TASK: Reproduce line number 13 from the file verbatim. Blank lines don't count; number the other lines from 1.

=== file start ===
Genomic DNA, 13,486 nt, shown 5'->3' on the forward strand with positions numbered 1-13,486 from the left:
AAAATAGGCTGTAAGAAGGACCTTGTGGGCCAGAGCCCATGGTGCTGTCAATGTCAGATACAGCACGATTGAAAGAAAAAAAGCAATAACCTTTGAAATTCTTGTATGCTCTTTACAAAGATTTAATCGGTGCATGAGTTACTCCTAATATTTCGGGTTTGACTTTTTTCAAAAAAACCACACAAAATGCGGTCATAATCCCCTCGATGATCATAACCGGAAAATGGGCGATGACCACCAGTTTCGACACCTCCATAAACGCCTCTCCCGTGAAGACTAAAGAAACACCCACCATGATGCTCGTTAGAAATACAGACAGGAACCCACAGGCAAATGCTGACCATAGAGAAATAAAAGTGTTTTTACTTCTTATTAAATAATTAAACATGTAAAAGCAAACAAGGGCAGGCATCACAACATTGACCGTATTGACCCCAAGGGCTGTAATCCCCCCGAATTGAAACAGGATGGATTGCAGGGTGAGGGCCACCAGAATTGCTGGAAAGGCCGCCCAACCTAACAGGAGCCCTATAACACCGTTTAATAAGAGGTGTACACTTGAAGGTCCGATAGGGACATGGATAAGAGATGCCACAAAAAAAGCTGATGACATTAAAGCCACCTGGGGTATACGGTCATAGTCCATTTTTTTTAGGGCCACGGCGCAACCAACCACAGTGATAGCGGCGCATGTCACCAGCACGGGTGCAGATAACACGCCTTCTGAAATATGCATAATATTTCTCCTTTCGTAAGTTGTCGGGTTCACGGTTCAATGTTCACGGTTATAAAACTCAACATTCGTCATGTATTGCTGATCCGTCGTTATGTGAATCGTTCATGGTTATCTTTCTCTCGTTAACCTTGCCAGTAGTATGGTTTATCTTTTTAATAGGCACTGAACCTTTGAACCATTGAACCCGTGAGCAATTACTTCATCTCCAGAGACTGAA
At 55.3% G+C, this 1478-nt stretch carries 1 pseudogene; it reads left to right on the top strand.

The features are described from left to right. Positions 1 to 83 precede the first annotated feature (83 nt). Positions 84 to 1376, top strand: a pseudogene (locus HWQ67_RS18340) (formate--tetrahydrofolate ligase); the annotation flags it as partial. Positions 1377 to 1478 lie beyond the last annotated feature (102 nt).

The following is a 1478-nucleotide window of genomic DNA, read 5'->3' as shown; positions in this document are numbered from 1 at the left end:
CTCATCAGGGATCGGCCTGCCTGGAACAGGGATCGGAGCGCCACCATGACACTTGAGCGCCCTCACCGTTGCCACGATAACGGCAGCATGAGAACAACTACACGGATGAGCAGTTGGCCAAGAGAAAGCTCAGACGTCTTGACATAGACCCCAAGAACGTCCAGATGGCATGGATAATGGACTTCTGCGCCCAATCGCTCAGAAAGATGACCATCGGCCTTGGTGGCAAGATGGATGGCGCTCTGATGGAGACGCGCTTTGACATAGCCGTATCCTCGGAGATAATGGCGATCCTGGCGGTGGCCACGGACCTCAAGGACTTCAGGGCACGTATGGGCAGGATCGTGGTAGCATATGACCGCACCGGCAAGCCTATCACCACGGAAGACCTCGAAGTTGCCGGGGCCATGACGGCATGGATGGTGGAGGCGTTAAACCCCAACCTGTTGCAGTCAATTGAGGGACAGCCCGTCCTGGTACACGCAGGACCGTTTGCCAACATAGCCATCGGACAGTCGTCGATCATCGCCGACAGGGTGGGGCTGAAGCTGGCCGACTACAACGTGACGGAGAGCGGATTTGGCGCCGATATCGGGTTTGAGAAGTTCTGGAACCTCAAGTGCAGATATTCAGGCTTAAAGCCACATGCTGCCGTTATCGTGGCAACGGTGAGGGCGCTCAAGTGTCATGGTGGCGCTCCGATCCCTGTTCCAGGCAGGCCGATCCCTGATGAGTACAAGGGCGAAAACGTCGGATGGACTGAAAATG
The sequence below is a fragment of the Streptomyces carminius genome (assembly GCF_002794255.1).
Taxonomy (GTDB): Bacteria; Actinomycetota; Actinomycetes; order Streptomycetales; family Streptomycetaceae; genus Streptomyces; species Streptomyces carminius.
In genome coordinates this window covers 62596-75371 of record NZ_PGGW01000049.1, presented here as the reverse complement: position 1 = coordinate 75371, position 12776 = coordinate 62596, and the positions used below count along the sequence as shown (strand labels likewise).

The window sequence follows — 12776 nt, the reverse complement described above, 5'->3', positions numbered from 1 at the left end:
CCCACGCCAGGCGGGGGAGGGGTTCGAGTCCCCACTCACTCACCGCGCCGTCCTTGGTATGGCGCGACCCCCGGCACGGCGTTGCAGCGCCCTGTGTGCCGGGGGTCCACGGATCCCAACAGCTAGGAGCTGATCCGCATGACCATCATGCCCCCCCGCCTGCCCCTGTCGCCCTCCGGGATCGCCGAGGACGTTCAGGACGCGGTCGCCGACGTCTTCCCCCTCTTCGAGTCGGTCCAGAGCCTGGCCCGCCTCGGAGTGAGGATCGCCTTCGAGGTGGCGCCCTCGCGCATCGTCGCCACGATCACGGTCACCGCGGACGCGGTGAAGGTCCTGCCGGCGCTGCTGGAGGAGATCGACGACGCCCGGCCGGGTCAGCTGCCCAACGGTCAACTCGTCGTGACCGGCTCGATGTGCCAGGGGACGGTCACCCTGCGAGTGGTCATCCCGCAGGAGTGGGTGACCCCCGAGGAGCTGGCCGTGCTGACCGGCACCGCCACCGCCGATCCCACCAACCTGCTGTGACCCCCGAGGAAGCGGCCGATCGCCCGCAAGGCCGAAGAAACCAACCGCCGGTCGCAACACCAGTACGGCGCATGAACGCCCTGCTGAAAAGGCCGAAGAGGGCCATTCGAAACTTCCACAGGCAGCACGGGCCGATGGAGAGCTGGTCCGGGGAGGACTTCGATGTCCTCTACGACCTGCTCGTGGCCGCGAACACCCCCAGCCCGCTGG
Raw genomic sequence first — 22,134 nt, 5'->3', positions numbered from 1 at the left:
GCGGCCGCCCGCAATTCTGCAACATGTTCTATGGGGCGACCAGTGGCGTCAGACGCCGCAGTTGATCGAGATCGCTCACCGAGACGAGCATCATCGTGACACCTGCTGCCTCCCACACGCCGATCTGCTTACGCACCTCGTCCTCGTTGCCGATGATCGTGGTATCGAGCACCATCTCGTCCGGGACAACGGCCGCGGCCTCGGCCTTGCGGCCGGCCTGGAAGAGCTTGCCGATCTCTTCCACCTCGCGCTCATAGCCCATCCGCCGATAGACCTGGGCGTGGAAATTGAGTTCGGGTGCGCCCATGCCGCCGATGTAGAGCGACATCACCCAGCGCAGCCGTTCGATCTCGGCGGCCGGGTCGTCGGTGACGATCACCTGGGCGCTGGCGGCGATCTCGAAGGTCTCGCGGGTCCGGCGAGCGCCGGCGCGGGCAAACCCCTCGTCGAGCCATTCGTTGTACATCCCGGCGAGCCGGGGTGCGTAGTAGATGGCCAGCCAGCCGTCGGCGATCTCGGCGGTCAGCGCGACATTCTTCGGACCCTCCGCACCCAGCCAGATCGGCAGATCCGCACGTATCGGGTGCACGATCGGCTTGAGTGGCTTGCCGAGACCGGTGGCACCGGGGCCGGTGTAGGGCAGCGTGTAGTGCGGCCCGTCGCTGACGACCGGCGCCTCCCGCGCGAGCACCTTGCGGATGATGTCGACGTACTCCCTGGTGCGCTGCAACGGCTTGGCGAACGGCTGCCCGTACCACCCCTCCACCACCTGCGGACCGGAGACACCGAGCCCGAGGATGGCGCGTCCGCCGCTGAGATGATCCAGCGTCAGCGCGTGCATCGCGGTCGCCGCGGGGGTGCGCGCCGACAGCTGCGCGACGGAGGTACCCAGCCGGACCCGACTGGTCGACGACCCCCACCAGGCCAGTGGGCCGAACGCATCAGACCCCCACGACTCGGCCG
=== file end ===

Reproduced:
GCGGCCGCCCGCAATTCTGCAACATGTTCTATGGGGCGACCAGTGGCGTCAGACGCCGCAGTTGATCGAGATCGCTCACCGAGACGAGCATCATCGTGACACCTGCTGCCTCCCACACGCCGATCTGCTTACGCACCTCGTCCTCGTTGCCGATGATCGTGGTATCGAGCACCATCTCGTCCGGGACAACGGCCGCGGCCTCGGCCTTGCGGCCGGCCTGGAAGAGCTTGCCGATCTCTTCCACCTCGCGCTCATAGCCCATCCGCCGATAGACCTGGGCGTGGAAATTGAGTTCGGGTGCGCCCATGCCGCCGATGTAGAGCGACATCACCCAGCGCAGCCGTTCGATCTCGGCGGCCGGGTCGTCGGTGACGATCACCTGGGCGCTGGCGGCGATCTCGAAGGTCTCGCGGGTCCGGCGAGCGCCGGCGCGGGCAAACCCCTCGTCGAGCCATTCGTTGTACATCCCGGCGAGCCGGGGTGCGTAGTAGATGGCCAGCCAGCCGTCGGCGATCTCGGCGGTCAGCGCGACATTCTTCGGACCCTCCGCACCCAGCCAGATCGGCAGATCCGCACGTATCGGGTGCACGATCGGCTTGAGTGGCTTGCCGAGACCGGTGGCACCGGGGCCGGTGTAGGGCAGCGTGTAGTGCGGCCCGTCGCTGACGACCGGCGCCTCCCGCGCGAGCACCTTGCGGATGATGTCGACGTACTCCCTGGTGCGCTGCAACGGCTTGGCGAACGGCTGCCCGTACCACCCCTCCACCACCTGCGGACCGGAGACACCGAGCCCGAGGATGGCGCGTCCGCCGCTGAGATGATCCAGCGTCAGCGCGTGCATCGCGGTCGCCGCGGGGGTGCGCGCCGACAGCTGCGCGACGGAGGTACCCAGCCGGACCCGACTGGTCGACGACCCCCACCAGGCCAGTGGGCCGAACGCATCAGACCCCCACGACTCGGCCG